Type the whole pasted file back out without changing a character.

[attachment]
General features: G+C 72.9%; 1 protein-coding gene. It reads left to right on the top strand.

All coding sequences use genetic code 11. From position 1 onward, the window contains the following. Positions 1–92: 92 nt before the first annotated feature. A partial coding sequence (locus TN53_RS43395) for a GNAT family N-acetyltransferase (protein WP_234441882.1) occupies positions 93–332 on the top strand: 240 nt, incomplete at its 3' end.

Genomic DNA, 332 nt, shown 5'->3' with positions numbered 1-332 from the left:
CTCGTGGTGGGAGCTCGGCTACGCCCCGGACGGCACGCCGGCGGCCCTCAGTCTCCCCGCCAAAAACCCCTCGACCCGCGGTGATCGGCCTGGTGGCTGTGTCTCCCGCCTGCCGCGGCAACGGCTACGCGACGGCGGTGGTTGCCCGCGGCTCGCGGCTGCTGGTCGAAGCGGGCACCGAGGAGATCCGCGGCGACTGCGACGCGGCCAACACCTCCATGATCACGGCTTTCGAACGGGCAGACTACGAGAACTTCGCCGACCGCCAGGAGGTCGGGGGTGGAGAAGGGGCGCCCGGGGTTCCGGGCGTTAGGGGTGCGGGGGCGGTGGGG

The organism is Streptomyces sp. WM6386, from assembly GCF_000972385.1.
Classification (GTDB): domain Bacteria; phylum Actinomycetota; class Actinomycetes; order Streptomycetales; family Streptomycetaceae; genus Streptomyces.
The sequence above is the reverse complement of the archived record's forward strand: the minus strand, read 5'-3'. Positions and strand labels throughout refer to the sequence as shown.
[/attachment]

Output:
General features: G+C 72.9%; 1 protein-coding gene. It reads left to right on the top strand.

All coding sequences use genetic code 11. From position 1 onward, the window contains the following. Positions 1–92: 92 nt before the first annotated feature. A partial coding sequence (locus TN53_RS43395) for a GNAT family N-acetyltransferase (protein WP_234441882.1) occupies positions 93–332 on the top strand: 240 nt, incomplete at its 3' end.

Genomic DNA, 332 nt, shown 5'->3' with positions numbered 1-332 from the left:
CTCGTGGTGGGAGCTCGGCTACGCCCCGGACGGCACGCCGGCGGCCCTCAGTCTCCCCGCCAAAAACCCCTCGACCCGCGGTGATCGGCCTGGTGGCTGTGTCTCCCGCCTGCCGCGGCAACGGCTACGCGACGGCGGTGGTTGCCCGCGGCTCGCGGCTGCTGGTCGAAGCGGGCACCGAGGAGATCCGCGGCGACTGCGACGCGGCCAACACCTCCATGATCACGGCTTTCGAACGGGCAGACTACGAGAACTTCGCCGACCGCCAGGAGGTCGGGGGTGGAGAAGGGGCGCCCGGGGTTCCGGGCGTTAGGGGTGCGGGGGCGGTGGGG

The organism is Streptomyces sp. WM6386, from assembly GCF_000972385.1.
Classification (GTDB): domain Bacteria; phylum Actinomycetota; class Actinomycetes; order Streptomycetales; family Streptomycetaceae; genus Streptomyces.
The sequence above is the reverse complement of the archived record's forward strand: the minus strand, read 5'-3'. Positions and strand labels throughout refer to the sequence as shown.